Accessing the Academy: Origins of the Disabled Student Movement, 1955-1973
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Series/Report no.:2011 Edward F. Hayes Graduate Research Forum. 25th
This essay traces the development of disability rights consciousness and the formation of activist networks, providing a revision to the literature on student movements. Reconstructing five case studies from universities in California, Illinois, and New York that experienced high levels of disability activism in the 1960s, my investigation reveals the influence of disabled student activism in reshaping university policies and locates the training grounds of the future leaders of the national disability rights movement. Rehabilitation centers and summer camps for physically disabled adolescents offered unhindered access, disabled role models, and a sense of community that was an escape from their everyday lives. The utopian environment transformed young students’ understanding of accessibility—both physically and socially. As disabled students entered higher education they relied on networks formed at rehabilitation centers to form coalitions of activists on college campuses. Students with disabilities fought to have access to a formal education, to live in regular dormitories, and to play college sports, gaining a critical training in public activism. As students graduated, they carried with them their experiences, tactics, and rights consciousness, and became leaders of major organizations such as Disabled in Action and lobbied for national antidiscrimination legislation, including the Rehabilitation Act of 1973.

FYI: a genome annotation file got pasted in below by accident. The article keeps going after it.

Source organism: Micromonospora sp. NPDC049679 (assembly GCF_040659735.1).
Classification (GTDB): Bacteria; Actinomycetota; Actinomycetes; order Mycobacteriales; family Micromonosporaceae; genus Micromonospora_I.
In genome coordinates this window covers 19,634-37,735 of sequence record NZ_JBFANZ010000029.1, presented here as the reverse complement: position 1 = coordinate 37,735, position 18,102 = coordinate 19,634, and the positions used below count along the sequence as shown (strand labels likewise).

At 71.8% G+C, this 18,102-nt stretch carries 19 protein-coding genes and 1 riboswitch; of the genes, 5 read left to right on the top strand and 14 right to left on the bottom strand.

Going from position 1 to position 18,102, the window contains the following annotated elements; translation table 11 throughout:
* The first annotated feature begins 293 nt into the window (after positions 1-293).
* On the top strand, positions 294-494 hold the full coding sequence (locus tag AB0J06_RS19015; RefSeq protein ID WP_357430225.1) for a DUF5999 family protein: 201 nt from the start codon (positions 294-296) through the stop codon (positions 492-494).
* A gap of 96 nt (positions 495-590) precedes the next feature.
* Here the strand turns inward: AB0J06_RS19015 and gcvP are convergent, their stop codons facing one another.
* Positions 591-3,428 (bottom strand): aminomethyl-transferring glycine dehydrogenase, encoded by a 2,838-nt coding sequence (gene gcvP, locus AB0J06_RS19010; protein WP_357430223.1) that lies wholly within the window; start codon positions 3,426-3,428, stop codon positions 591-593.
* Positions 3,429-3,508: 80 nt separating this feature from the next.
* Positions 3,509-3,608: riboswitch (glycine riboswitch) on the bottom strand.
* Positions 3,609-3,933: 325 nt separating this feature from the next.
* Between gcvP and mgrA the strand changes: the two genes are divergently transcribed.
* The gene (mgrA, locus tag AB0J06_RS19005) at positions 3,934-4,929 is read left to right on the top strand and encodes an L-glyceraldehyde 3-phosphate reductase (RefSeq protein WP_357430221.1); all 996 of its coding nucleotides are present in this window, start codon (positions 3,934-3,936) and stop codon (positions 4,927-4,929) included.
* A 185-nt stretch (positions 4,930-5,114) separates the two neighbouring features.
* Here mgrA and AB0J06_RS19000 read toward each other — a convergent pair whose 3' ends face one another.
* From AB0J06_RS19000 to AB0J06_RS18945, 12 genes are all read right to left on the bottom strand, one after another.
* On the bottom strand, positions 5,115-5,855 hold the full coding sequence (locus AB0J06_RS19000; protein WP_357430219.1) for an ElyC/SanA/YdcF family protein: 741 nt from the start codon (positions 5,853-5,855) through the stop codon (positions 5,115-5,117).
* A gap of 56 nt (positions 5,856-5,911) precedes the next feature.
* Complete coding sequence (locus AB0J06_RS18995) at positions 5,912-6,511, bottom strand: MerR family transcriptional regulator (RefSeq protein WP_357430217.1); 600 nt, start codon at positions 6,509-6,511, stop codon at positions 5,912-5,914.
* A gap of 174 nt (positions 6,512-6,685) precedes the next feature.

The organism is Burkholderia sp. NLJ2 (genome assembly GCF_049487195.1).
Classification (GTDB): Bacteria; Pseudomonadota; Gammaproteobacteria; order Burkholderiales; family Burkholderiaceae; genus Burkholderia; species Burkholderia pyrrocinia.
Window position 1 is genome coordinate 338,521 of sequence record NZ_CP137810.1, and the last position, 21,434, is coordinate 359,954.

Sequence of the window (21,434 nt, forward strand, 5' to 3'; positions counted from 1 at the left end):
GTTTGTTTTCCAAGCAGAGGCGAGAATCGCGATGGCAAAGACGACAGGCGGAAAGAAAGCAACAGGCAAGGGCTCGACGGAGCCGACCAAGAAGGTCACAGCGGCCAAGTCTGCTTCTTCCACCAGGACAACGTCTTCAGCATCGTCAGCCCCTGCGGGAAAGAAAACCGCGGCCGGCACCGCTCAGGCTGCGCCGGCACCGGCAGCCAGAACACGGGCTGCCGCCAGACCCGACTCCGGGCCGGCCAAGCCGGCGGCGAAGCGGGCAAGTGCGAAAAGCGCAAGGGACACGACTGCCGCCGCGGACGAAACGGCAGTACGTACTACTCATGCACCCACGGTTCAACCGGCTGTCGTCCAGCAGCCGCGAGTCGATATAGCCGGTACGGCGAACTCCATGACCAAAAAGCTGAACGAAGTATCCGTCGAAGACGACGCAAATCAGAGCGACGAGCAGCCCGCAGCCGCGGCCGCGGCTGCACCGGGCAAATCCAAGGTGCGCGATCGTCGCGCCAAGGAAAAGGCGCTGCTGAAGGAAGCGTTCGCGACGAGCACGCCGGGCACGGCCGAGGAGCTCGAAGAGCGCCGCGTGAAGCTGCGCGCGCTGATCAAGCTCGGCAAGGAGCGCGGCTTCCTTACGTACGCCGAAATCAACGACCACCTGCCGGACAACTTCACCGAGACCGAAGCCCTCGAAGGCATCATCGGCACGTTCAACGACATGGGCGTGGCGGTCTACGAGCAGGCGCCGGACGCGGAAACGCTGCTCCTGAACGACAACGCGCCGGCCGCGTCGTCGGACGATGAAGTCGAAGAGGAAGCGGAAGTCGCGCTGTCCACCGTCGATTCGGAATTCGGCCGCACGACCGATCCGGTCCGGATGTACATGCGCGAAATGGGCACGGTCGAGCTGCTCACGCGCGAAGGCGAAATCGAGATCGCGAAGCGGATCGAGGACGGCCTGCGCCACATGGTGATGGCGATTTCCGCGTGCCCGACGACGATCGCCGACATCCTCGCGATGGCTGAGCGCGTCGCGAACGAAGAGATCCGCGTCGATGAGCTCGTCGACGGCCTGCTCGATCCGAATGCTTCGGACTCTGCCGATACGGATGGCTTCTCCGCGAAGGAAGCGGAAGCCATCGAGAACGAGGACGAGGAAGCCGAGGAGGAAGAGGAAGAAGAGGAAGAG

Humanities: 3rd Place (The Ohio State University Edward F. Hayes Graduate Research Forum)
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